Rightful Air: 2024 Lucid Air Pure RWD Tested

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From the December 2023 issue of Car and Driver.

Lucid has won plenty of praise from us for the range and performance of several Air sedan variants. The Air Grand Touring managed 410 miles on a charge in our 75-mph highway test, the best of any EV, and ripped to 60 mph in just 3.0 seconds. The new rear-wheel-drive Air Pure can’t match its grander siblings on those two metrics, but it adds a fresh virtue: value. At $78,900, the rear-wheel-drive Pure is $5000 less than the all-wheel-drive version and looks enticingly priced against rivals that include the Porsche Taycan and the Tesla Model S.

HIGHS: Brisk performance, more agile than the all-wheel-drive version, spacious and luxurious cabin.

The entry-level Pure is the only rear-driver in the Air lineup and is not nearly as quick as its multi-motor counterparts. But it’s still plenty swift by mortal standards, zipping to 60 mph in 4.3 seconds and through the quarter-mile in 12.7 seconds at 113 mph (numbers nearly identical to the ones we extracted from the V-10-powered E60-generation BMW M5). Although there’s little drama from the rear tires during a hard launch, the traction-control system is working hard to get all 430 horsepower to the ground; for comparison, the 480-hp all-wheel-drive Pure managed a 3.5-second 60-mph run and an 11.7-second quarter-mile.

One reason for the rear-drive Pure’s lower price is its smaller 88.0-kWh battery pack. It doesn’t deliver the huge range claimed for the Air models fitted with the 112.0-kWh pack, but even so, this Pure boasts an EPA-estimated range of up to 419 miles on the standard 19-inch wheels. With the optional 20s, we went 300 miles in our 75-mph highway range test—still an impressive figure—during which the Air averaged a frugal 109 MPGe.

Beyond efficiency, rear-wheel drive brings dynamic benefits. On the road, this Pure feels more agile than the all-wheel-drive versions. One gets the sense of the rear end rotating under power, although stability control prevents significant oversteer. There’s also a useful weight reduction. At 4536 pounds, our test car was 415 pounds less portly than the all-wheel-drive Pure and 676 less than the Grand Touring. Steering feel is limited, but the rear-wheel-drive Pure responds keenly and grips impressively. Its 0.94 g of lateral acceleration on Michelin Pilot Sport EV rubber is 0.04 g better than its all-wheel-drive counterpart managed on the same tires. The 164-foot stop from 70 mph was four feet better too.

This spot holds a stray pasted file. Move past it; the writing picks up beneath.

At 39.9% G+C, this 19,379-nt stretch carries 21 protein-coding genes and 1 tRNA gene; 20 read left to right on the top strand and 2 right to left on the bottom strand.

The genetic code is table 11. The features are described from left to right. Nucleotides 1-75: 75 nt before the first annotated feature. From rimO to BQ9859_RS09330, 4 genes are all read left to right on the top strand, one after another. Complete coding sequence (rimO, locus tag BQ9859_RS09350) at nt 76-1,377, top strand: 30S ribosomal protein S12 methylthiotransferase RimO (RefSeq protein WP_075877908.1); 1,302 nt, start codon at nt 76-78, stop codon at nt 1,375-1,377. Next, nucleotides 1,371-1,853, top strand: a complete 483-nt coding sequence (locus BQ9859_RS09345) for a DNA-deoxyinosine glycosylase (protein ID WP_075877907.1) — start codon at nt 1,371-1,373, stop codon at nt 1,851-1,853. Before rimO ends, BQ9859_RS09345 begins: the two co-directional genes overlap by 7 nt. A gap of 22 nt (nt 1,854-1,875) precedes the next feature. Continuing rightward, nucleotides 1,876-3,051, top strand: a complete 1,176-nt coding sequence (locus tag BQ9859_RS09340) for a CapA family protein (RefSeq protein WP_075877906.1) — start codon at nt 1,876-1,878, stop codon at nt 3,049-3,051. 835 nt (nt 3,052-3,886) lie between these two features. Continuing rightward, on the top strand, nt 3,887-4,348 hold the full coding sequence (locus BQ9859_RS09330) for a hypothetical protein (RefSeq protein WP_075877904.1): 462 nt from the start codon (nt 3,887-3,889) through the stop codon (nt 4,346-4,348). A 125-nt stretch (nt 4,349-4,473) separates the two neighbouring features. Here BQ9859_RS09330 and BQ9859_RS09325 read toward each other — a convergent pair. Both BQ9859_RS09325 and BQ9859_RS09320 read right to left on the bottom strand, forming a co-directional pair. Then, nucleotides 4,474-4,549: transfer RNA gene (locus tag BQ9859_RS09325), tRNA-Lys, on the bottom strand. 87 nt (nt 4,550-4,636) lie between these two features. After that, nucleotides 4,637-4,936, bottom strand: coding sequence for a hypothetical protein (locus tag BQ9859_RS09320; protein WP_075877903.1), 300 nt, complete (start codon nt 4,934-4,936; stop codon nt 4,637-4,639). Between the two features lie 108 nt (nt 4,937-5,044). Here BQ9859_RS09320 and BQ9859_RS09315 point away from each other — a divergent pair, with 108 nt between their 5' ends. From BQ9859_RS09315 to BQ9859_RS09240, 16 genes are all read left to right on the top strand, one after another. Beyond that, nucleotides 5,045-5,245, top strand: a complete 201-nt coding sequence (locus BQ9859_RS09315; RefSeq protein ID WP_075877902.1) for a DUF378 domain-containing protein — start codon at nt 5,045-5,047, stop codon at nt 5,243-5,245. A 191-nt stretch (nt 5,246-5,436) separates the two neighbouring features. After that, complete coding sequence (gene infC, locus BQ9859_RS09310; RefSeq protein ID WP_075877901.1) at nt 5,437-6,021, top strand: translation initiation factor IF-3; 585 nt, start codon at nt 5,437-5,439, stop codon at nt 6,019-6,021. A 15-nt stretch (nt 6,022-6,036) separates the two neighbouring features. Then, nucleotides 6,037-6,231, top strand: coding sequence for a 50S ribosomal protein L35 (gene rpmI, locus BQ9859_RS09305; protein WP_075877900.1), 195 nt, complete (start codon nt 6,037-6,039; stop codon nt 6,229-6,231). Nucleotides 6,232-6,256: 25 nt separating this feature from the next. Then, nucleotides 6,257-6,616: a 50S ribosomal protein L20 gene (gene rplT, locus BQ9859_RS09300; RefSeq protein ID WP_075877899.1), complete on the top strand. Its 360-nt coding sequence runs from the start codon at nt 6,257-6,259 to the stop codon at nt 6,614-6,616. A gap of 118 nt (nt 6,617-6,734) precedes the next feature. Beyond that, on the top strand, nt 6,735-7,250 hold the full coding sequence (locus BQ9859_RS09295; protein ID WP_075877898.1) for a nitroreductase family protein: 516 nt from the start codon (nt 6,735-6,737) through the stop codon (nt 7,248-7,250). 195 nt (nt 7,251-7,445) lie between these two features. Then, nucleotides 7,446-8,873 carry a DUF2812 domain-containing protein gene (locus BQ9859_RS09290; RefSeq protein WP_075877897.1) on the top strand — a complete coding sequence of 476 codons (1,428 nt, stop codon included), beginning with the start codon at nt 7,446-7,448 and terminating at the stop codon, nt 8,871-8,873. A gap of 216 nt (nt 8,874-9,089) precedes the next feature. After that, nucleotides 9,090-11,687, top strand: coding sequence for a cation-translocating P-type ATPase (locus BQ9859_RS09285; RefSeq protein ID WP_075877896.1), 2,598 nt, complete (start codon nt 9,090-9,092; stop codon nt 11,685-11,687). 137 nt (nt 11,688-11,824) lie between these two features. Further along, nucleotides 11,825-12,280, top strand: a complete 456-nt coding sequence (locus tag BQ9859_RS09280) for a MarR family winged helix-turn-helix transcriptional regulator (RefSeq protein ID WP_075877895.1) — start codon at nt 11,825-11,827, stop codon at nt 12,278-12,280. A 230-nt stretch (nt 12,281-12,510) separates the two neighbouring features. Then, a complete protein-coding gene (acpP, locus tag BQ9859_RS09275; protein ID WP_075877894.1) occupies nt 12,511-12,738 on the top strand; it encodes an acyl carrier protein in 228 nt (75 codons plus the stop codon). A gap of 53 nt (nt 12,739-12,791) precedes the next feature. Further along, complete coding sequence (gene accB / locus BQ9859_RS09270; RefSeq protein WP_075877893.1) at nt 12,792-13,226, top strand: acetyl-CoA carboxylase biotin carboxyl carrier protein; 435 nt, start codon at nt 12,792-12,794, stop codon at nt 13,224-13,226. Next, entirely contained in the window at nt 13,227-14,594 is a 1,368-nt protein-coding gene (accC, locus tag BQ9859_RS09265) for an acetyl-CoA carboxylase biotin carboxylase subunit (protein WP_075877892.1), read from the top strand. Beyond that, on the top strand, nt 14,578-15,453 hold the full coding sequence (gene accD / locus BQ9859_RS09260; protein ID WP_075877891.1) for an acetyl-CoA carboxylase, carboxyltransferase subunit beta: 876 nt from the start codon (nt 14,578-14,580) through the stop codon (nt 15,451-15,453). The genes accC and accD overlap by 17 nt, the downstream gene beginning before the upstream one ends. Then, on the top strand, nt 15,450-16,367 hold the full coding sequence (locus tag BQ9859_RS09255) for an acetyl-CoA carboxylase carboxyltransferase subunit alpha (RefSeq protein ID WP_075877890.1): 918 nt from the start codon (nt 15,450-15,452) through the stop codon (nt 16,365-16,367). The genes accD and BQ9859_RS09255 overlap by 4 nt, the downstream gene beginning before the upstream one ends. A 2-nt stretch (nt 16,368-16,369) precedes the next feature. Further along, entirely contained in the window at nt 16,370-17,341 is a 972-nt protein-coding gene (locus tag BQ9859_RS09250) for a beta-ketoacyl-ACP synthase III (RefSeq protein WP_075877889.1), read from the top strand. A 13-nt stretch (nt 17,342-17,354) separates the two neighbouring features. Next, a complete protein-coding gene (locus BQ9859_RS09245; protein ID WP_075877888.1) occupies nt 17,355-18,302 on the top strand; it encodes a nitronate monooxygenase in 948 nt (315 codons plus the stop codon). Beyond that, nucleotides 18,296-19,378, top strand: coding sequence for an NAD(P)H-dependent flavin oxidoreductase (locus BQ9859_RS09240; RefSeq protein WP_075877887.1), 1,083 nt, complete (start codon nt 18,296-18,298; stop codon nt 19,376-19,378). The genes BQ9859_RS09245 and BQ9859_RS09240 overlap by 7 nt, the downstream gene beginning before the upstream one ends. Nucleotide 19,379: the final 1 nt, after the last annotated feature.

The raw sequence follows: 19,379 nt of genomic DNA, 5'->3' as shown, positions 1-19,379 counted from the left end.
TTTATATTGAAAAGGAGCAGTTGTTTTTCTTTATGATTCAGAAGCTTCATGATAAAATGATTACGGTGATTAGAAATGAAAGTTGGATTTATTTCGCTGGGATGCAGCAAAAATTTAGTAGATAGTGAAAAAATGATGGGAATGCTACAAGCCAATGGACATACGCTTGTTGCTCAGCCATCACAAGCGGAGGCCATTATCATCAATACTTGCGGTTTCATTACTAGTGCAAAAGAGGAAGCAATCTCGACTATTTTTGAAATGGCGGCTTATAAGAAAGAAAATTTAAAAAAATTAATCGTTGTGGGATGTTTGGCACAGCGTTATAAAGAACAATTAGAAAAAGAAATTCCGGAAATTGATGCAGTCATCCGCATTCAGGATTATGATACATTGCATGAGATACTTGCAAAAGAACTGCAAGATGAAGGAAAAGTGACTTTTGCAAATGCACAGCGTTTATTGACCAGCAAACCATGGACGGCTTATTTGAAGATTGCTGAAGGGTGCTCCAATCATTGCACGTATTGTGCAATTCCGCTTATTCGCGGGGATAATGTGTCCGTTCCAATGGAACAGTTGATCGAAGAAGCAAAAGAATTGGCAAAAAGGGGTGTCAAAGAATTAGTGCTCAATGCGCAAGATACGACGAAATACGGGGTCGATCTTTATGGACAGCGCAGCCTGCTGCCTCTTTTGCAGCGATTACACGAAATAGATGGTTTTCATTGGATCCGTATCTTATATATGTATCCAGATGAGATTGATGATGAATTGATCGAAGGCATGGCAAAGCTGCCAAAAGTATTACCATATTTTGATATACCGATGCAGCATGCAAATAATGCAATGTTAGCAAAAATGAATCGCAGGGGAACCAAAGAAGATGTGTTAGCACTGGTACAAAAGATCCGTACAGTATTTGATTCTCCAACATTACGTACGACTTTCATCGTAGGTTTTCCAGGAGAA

Braking, though, is not without issues. The Pure’s brake pedal has a dead spot at the top of its travel; it takes an uncomfortable amount of movement before the sense of slowing increases above that delivered by the always-present regenerative braking. There are only two regen settings, Standard and High, the latter serving as an aggressive one-pedal mode. We would appreciate a coast function.

LOWS: Awkward ingress under the low roofline, lack of physical switchgear, could use a coast mode.

Refinement is excellent, as the rear-wheel-drive Pure’s ride stays smooth over bumps and highway ridges despite our test car’s upsized wheels, and yet there’s little lean when cornering. At highway speeds, the most noticeable disturbance was the whisper of wind around the driver’s door mirror.

As before, the Air’s cabin is impressively spacious, especially in the back seat, where the smaller battery pack allows for a lower floor, enhancing rear legroom. But the rakish roofline makes getting in a squeeze, with taller occupants often bumping their heads.

The Pure lacks the more expensive variants’ standard glass roof, making the cabin seem darker but also less like an oven on sunny days. The materials feel plush, and the 34-inch curved display screen looks great. At the risk of sounding like Luddites, using a touch-sensitive panel to control the wipers and having to use the touchscreen to adjust mirrors and the steering wheel is deeply annoying.

VERDICT: Marginal sacrifices to range and performance are worth the boost in affordability.

The rear-drive Air Pure doesn’t flex with the EV overkill of its high-dollar siblings. But in its least expensive and basic form, the Air is a true luxury car and a value.



2024 Lucid Air Pure RWD
Vehicle Type: rear-motor, rear-wheel-drive, 5-passenger, 4-door sedan


Base/As Tested: $78,900/$81,450
Options: 20-inch Aero Lite wheels, $1750; Fathom Blue Metallic paint, $800

Motor: permanent-magnet synchronous AC, 430 hp, 406 lb-ft
Battery Pack: liquid-cooled lithium-ion, 88.0 kWh
Onboard Charger: 19.2 kW
Peak DC Fast-Charge Rate: 250 kW
Transmission: direct-drive  


Suspension, F/R: multilink/multilink
Brakes, F/R: 15.0-in vented disc/14.8-in vented disc
Tires: Michelin Pilot Sport EV
245/40ZR-20 99Y Extra Load LM1


Wheelbase: 116.5 in
Length: 195.9 in
Width: 76.2 in
Height: 55.4 in
Passenger Volume: 101 ft3
Trunk Volume, F/R: 10/22 ft3
Curb Weight: 4536 lb


60 mph: 4.3 sec
100 mph: 9.8 sec
1/4-Mile: 12.7 sec @ 113 mph
Results above omit 1-ft rollout of 0.3 sec.
Rolling Start, 5–60 mph: 4.5 sec
Top Gear, 30–50 mph: 1.8 sec
Top Gear, 50–70 mph: 2.3 sec
Top Speed (gov ltd): 127 mph
Braking, 70–0 mph: 164 ft
Braking, 100–0 mph: 327 ft
Roadholding, 300-ft Skidpad: 0.94 g  


Observed: 89 MPGe
75-mph Highway Driving: 109 MPGe
75-mph Highway Range: 300 mi 


Combined/City/Highway: 130/134/126 mpg
Range: 394 mi 


Our man on the other side of the pond, Mike Duff lives in Britain but reports from across Europe, sometimes beyond. He has previously held staff roles on U.K. titles including CAR, Autocar, and evo, but his own automotive tastes tend toward the Germanic: he owns both a troublesome 987-generation Porsche Cayman S and a Mercedes 190E 2.5-16.

Source: Reviews -


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